ABP preferences mostly flowed to the Shooters, with some others going to Animal Justice:

  • Bourman (SFF) – 0.621
  • Cummings (GRN) – 0.433
  • Folloni (AJP) – 0.358
  • Crooks (DHJ) – 0.290
  • Buckley (LDP) – 0.249

The Liberal Democrats had barely accumulated any preferences, and most of their preferences flowed to the Shooters:

  • Bourman (SFF) – 0.853
  • Cummings (GRN) – 0.435
  • Folloni (AJP) – 0.360
  • Crooks (DHJ) – 0.293

Preferences from Derryn Hinch’s Justice Party flowed almost entirely to the Shooters, electing Bourman to the final seat:

  • Bourman (SFF) – 1.104
  • Cummings (GRN) – 0.437
  • Folloni (AJP) – 0.363


  • A – Richard Mann (Victorian Socialists)
  • B – Ruth Stanfield (Derryn Hinch’s Justice)
  • C – Liberal/Nationals
    1. Renee Heath (Liberal)
    2. Melina Bath (Nationals)
    3. David Burgess (Liberal)
    4. Sharn Coombes (Liberal)
    5. Mick Harrington (Nationals)
  • D – Shane Casey (Angry Victorians)
  • E – Greg Hansford (Freedom Party)
  • F – Dean Barnes (Reason)
  • G – Philip Semmel (Democratic Labour)
  • H – Kristy Michelle Wallace (Health Australia)
  • I – Srilakshmi Ajjampura (New Democrats)
  • J – Warren Pickering (One Nation)
  • K – Milton Wilde (Family First)
  • L – Rob McCathie (Liberal Democrats)
  • M – Mat Morgan (Greens)
  • N – Thomas Forrest (Legalise Cannabis)
  • O – Jeff Bourman (Shooters, Fishers & Farmers)
  • P – James William Unkles (United Australia)
  • Q – Austin Cram (Animal Justice)
  • R – Sophie Paterson (Sustainable Australia)
  • S – John Hutchison (Companions and Pets)
  • T – Labor
    1. Tom McIntosh
    2. Harriet Shing
    3. Amie Templar-Kanshlo
    4. Jannette Langley
    5. Marg D’Arcy
  • U – Ralf Troshen (Transport Matters)
  • V – Cengiz Coskun (Restore Democracy Sack Dan Andrews)
  • Ungrouped
      1. John O’Brien (Independent)

This region is one of the more conservative in the state. It seems likely that the Coalition and Labor will each retain two seats here, with the last seat probably going to a small party. The Shooters, Fishers and Farmers are not a micro-party, polling 5% across the region (slightly improved with the redistribution making the region slightly less urban). They would be the frontrunners for the seat if they can ensure good preference flows from other minor parties.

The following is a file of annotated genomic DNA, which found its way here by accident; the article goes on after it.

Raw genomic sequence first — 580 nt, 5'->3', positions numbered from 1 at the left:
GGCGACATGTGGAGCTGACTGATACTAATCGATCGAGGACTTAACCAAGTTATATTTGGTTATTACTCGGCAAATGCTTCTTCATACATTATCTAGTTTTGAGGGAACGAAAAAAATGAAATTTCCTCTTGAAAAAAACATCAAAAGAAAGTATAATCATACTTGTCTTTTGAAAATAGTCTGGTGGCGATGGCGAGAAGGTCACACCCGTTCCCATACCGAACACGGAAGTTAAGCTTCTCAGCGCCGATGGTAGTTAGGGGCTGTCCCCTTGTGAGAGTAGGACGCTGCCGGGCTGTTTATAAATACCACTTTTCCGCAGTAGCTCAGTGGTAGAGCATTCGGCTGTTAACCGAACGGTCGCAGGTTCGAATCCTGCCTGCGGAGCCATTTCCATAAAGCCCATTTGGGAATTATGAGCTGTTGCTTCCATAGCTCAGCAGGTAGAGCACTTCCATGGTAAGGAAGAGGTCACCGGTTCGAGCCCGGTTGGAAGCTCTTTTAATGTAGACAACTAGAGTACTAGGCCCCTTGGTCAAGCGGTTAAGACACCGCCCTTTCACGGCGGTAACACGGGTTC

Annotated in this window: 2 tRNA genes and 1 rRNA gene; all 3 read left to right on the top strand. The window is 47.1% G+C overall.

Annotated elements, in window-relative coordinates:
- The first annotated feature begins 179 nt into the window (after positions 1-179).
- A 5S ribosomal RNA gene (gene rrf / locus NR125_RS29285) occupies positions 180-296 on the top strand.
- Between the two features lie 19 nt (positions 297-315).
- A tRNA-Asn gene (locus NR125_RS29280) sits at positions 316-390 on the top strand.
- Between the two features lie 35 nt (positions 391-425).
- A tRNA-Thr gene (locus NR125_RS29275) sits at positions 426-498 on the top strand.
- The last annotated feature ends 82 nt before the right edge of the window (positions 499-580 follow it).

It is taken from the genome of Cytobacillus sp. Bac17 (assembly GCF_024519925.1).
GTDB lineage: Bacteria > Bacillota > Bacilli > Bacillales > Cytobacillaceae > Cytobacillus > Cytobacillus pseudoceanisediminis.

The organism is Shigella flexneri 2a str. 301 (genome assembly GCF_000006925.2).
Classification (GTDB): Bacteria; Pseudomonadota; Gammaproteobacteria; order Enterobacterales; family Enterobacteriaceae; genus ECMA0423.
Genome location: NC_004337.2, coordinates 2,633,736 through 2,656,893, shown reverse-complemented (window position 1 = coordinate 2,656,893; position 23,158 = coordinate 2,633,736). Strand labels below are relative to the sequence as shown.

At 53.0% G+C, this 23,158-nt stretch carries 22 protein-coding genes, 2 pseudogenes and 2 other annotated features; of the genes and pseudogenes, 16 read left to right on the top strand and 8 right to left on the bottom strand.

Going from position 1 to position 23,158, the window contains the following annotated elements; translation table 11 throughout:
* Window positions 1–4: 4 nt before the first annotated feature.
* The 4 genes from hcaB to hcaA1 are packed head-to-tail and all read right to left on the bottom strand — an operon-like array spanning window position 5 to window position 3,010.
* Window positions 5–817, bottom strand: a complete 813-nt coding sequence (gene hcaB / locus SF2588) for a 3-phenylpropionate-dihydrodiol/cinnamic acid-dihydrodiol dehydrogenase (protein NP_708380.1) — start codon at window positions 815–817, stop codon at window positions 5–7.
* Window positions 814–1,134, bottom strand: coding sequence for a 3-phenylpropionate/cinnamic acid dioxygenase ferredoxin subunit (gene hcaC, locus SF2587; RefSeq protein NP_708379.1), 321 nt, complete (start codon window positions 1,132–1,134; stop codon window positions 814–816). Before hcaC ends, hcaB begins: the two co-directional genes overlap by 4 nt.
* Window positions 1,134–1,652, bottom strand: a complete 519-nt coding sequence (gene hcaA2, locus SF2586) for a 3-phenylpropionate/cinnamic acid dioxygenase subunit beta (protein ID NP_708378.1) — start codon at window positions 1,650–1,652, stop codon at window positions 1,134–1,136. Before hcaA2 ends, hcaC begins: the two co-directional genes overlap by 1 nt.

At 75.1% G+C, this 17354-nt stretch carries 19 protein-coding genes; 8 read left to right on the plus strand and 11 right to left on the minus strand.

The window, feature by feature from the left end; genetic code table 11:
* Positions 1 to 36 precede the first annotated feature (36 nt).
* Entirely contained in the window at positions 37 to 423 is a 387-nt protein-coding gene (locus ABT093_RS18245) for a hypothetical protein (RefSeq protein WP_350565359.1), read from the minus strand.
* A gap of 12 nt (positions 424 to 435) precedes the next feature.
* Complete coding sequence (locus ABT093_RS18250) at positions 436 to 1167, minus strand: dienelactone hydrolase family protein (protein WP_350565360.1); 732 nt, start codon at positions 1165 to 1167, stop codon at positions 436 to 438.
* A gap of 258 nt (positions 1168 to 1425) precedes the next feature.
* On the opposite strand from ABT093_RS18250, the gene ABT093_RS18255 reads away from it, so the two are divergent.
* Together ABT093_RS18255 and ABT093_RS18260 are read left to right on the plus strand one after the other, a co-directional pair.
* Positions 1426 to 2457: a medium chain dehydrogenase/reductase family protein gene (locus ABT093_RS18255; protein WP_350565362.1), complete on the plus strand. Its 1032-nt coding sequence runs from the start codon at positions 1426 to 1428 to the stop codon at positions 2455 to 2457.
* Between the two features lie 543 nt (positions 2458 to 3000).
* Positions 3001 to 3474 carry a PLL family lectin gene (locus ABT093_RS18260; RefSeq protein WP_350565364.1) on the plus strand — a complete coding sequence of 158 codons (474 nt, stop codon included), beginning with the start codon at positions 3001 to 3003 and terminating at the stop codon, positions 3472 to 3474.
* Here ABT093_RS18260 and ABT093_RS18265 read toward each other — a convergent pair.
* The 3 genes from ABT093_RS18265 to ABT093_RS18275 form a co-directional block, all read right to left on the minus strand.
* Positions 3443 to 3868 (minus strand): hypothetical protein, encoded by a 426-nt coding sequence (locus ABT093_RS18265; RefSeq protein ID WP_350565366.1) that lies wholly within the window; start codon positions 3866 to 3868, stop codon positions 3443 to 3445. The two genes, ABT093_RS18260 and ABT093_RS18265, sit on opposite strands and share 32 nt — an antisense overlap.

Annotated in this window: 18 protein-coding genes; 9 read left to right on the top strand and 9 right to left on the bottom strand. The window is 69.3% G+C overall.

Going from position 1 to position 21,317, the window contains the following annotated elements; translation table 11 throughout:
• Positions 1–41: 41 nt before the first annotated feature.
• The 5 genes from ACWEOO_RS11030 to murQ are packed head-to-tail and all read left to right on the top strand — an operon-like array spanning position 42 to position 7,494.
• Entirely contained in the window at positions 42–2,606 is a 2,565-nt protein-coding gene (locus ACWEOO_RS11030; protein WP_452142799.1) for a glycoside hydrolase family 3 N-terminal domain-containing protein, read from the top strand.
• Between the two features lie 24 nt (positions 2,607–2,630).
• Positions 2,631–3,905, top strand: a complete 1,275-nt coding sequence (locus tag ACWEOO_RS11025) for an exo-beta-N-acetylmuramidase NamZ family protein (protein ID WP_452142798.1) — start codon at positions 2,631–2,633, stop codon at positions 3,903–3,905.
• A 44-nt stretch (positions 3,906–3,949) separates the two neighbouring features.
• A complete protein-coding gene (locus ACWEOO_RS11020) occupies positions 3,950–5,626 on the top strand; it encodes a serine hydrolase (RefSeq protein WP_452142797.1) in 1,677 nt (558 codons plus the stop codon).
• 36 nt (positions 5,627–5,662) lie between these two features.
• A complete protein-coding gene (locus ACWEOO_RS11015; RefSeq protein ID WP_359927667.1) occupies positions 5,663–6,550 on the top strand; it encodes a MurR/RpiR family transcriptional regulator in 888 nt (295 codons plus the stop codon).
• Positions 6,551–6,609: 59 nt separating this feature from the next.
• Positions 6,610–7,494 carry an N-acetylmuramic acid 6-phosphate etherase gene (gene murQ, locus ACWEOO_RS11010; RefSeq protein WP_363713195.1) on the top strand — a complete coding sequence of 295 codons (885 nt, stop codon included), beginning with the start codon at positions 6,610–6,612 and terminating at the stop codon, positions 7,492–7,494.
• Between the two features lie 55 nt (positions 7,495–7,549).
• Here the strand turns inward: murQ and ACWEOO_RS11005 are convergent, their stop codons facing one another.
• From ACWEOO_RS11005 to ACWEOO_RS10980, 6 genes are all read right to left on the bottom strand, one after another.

Regional breakdown
The Liberal/National ticket topped the poll in Eastern Victoria. This ticket topped the primary vote in six out of eleven districts in the region.

The Liberal/National vote was highest in Gippsland East, Gippsland South, Narracan and Mornington. It was lowest in Morwell and Monbulk.

Labor topped the poll in five seats, with Labor’s primary vote highest in Morwell and Pakenham. The Greens did particularly well in Monbulk.

Results of the 2018 Victorian upper house election in the Eastern Victoria region

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  1. Cathrine Burnett-Wake lost Liberal preselection after only being an upper house MP for 8 months.
    Some very socially conservative liberal candidates have been preselected in a number of Liberal seats in the last few weeks, including Renee Heath for the #1 spot in Eastern Victoria, a campaigner against the banning of gay conversion therapy.

  2. Vic Libs seem to choose more conservative candidates despite their claims on trying to moderate the party
    – Renee Heath (links to conservative church and supports conversion therapy)
    – Moria Deeming (Anti-vax, Anti-Abortion, anti-transgender, and anti-safe schools)
    – Evan Mulholland (IPA Liberterian, anti-climate action)

  3. All of them are in 1st position on the ticket too, meaning guaranteed election. So much for trying to keep the party electable and not drifting further to the right. I believe the party still hasn’t recovered from the vicious religious right branch stacking by Bastiaan and Sukkar.

  4. Some options:
    •Most likely
    ALP and Lib/Nats 3
    Minor parties 2

    •Next likely
    ALP and Lib/Nats 4
    Minor parties 1

    •Outside chance
    ALP and Lib/Nats 2
    Minor parties 3

  5. The traditional Liberal Party candidate disendorsement season has begun!!

    Matthew Guy is pretending that he had no idea what shenanigans go in on the Heaths’ church until the media inconveniently started telling everyone. Which might be plausible except that everyone’s been yelling about it for months.

    So thanks to the Libs, we’ve now got a fundamentalist independent incoming. Although seeing as she’ll vote with the Libs on everything anyway, maybe that was the plan all along.

  6. Actually she isn’t guaranteed to win. The controversy in my view will cause mass number of traditional Liberal voters to cast their vote for the Nationals here and they may still number the other Liberal candidates but they won’t give their vote to the candidate preselected at the top.